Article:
Guests- Shani Wallis & The King Brothers. Directed by Helen Standage.
On 20th October 1963, Guests- Susan Maughan, The Temperance Seven. Directed by David Main.
On 27th October 1963, Guest- Annie Ross.
On 3rd November 1963, Guests- Don Riddell Four, Dalmour Trio.
A second series followed in the autumn of 1964, now at 5.10pm.
Ronnie Taylor was again the producer.
On October 13th 1964, Guests were Susan Maughan, and The Temperance Seven. Director: David Main
On 1st November 1964, Guest was Susan Maughan. Director: Ronnie Baxter
If you have details of his other ABC shows in this series, an email would be appreciated
Early ABC Outside Broadcasts -
(the Midlands and the North).
The scene of ABC's first ever outside broadcast on their opening night, February 18th 1956, was the Hotel Leofric in Coventry. Local talent was featured.
This show was the first in the series
Hometown Saturday Night
produced by the Head of OB's, David Southwood (1919-2010, pictured left).
That summer, the show was transformed into Holiday Town Saturday Night, now in essence a beauty contest.
In 1965, David Southwood reflected on producing a thousand programmes:
"The very first in February 1956 was Hometown Saturday Night from the Leofric Hotel Coventry." David recalled one of Robb Wilton's last tv appearance in Hometown Saturday Night in May 1956 to mark the opening of ABC in the North. Robb had told him, " I somehow think that this is going to be my last tv programme. I have a feeling for it."
David recalled the opening of the Emley Moors transmitter in a ceremony in Leeds Town Hall: "Janette Scott was there to press the switch."
He recalled the first final of the Holiday Town Parade bathing beauty competition in Blackpool. Errol Flynn was to be judge, "five minutes before the show went on the air we could not find him anywhere. I found him at the last minute in the dressing room of one of the lady artists, missing his shoes and socks."
He did the show minus these, David adds, "I was careful only to show him from the waist upwards."
Of course David refers to his acclaimed service from Liverpool, Cathedral, and from the first OB from the Isle of Man. He also claimed as a first, ABC's coverage of Rugby League.
A "chilling" experience came at Dudley Zoo in an OB called Snakes Alive: with assistant Andy Gullen, they were confronted by killer ratlesnakes: "we both dashed for the door and did a Laurel and Hardy as we both tried to get through it."
Most alarming experience: at St Cuthberts RC Church Withington, when things were interrupted by a bomb scare: "policemen started to search pew by pew... the problem was that the service was reaching the climax of the mass, and we had to decide whether to continue or stop and empty the church." Nowadays you know what would happen, but in those days, "I warned all the camermen to concentrate their shots on the sanctuary to avoid seeing the policemen searching among the congregation, and I think most of us said an extra prayer!" It transpired it was a hoax.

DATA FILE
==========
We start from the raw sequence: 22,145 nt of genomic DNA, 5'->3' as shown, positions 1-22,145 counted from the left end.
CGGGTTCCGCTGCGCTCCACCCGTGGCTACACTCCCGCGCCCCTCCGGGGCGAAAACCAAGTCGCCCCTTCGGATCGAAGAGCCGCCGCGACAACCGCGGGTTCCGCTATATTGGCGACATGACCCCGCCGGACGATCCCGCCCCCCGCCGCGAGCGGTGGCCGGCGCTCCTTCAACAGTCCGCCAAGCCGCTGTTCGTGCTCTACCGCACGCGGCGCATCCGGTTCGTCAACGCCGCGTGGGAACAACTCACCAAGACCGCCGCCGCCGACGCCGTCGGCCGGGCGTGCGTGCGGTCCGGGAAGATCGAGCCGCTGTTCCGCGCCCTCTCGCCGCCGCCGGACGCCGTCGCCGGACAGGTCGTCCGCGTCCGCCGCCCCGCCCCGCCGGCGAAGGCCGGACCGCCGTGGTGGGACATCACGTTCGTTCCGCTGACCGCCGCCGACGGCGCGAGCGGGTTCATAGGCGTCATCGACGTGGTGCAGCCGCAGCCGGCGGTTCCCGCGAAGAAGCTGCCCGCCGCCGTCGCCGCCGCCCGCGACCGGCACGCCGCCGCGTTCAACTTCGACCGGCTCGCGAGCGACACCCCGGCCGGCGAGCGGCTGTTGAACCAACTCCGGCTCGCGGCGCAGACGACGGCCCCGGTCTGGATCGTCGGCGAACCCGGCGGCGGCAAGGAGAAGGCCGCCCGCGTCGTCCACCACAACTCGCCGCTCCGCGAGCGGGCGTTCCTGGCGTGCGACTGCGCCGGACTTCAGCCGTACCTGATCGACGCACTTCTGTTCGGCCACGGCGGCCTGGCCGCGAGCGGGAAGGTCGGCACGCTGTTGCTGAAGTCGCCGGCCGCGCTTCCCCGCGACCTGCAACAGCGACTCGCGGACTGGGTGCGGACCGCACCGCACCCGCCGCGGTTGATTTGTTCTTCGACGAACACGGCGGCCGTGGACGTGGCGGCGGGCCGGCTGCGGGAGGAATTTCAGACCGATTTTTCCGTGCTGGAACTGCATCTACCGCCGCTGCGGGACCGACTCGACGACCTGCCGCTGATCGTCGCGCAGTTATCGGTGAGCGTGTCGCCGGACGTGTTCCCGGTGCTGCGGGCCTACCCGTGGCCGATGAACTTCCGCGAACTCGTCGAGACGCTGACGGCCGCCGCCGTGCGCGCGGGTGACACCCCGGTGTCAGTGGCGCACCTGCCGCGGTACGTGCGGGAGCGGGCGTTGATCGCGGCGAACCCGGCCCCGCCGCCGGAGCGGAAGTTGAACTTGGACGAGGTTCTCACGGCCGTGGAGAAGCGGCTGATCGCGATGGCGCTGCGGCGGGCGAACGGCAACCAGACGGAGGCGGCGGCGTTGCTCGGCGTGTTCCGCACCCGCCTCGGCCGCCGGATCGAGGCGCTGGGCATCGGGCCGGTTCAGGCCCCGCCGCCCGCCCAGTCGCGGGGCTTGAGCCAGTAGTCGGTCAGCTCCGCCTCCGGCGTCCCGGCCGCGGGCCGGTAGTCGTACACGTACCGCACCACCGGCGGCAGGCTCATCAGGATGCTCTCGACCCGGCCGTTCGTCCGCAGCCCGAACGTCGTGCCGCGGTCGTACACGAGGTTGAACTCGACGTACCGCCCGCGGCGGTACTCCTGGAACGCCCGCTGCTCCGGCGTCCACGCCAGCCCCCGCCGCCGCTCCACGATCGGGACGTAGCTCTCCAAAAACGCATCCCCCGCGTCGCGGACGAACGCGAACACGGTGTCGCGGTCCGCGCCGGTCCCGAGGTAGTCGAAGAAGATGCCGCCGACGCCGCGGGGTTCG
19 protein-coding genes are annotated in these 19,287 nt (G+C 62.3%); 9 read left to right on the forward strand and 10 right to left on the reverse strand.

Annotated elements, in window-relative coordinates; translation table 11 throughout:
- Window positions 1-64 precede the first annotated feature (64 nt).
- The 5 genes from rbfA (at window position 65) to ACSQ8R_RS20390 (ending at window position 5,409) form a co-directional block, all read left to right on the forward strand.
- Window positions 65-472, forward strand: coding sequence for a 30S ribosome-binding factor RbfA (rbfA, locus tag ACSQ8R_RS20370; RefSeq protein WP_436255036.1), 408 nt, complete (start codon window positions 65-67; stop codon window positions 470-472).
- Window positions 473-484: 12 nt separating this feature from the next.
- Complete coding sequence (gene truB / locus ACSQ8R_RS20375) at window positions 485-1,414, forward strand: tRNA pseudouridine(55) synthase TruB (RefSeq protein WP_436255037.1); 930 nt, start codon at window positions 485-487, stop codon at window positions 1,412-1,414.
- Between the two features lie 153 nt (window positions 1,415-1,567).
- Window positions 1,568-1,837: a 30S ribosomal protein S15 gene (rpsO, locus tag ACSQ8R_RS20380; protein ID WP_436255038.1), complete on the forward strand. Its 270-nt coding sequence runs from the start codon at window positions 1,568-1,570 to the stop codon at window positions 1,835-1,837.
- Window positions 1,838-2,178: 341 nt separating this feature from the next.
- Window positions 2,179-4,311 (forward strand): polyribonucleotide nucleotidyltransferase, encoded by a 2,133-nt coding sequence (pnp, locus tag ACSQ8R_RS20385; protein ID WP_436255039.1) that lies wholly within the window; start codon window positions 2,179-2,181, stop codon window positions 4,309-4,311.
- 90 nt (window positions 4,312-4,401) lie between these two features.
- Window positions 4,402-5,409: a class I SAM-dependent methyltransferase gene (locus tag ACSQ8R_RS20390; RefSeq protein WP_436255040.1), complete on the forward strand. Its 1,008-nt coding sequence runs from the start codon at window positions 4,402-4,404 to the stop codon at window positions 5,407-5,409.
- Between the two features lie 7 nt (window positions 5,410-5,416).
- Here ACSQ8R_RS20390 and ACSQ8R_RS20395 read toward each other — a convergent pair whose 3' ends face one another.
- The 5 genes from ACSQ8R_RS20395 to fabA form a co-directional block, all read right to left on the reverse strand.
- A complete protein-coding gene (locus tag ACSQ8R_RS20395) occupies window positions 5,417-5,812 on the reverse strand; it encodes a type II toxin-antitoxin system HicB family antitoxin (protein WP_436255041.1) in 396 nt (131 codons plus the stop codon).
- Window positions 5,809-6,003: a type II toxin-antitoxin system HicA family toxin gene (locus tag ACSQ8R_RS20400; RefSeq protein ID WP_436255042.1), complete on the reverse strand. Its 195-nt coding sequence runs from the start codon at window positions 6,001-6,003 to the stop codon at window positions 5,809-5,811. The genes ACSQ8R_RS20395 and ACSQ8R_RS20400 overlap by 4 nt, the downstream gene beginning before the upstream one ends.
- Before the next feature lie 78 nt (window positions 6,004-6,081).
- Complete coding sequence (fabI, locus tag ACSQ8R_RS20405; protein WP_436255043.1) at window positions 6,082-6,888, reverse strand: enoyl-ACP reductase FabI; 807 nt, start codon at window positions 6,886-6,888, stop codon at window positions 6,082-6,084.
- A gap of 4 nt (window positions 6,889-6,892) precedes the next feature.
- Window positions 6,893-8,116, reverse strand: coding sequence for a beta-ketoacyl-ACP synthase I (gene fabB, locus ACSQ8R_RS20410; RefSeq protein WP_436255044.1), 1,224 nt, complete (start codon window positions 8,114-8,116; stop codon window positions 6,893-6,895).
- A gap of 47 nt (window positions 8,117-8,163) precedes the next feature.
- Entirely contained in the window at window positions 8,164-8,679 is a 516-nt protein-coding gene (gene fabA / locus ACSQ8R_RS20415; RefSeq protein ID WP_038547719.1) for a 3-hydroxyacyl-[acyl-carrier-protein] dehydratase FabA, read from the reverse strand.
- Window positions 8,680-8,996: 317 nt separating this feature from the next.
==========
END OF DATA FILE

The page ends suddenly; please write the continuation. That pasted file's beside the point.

Some ABC OBs: Beside the Seaside (1956)
Another ABC Outside Broadcast, shown live on summer Sunday afternoons, directed by David Southwood. Details of a few shows:
Programme 1 (July 15th 1956) from Berengaria Theatre at Middleton Tower Holiday Camp with 12 Florence Whiteley Zio Angels and Celia Nicholls, plus guest artist Jon Pertwee.
2 July 22nd from Pier Pavilion St Annes-on-Sea: The Creole Fashion Plate
August 5th 4-4.30pm, 'Highlights' starring veteran Roy Barbour from Rhyl.
August 19th 4pm, from Cambridge Hall Southport, with The Four Southlanders singing Hush a bye Rock, In an Old Shanty Town, and We'll Keep a Welcome. Others in the show: Reg Daponte 'the Sporting Ventriloquist,' Eddie Morrell with cricket on the brain, on the organ Harold Graham, Jimmy Hampson xylophone, the Horler Twins and Jack and Joan Cooper's Starlight Lovelies dancing the Marche Militaire.
August 26th 'Buoys and Gulls,' from the Palladium Theatre Llandudno, with Max and Maisie Norris, Jack Storey, Jean Ward, The Denis Brothers and June, and Betty Emery, with George Mitchell Quartette and Harold Graham at the organ.
David Southwood Presents
In February 1957, ABC's head of outside broadcasts, David Southwood, received top billing when
on Feb 2nd David Southwood Presents Snakes Alive was shown at 4.02pm, live from the Reptile House in Dudley Zoo.
Southwood had been producing ABC OB's since the station opened, everything from wrestling to pantos, but this was the first time I have noted he received an equal billing
with the name of the programme.
After this there followed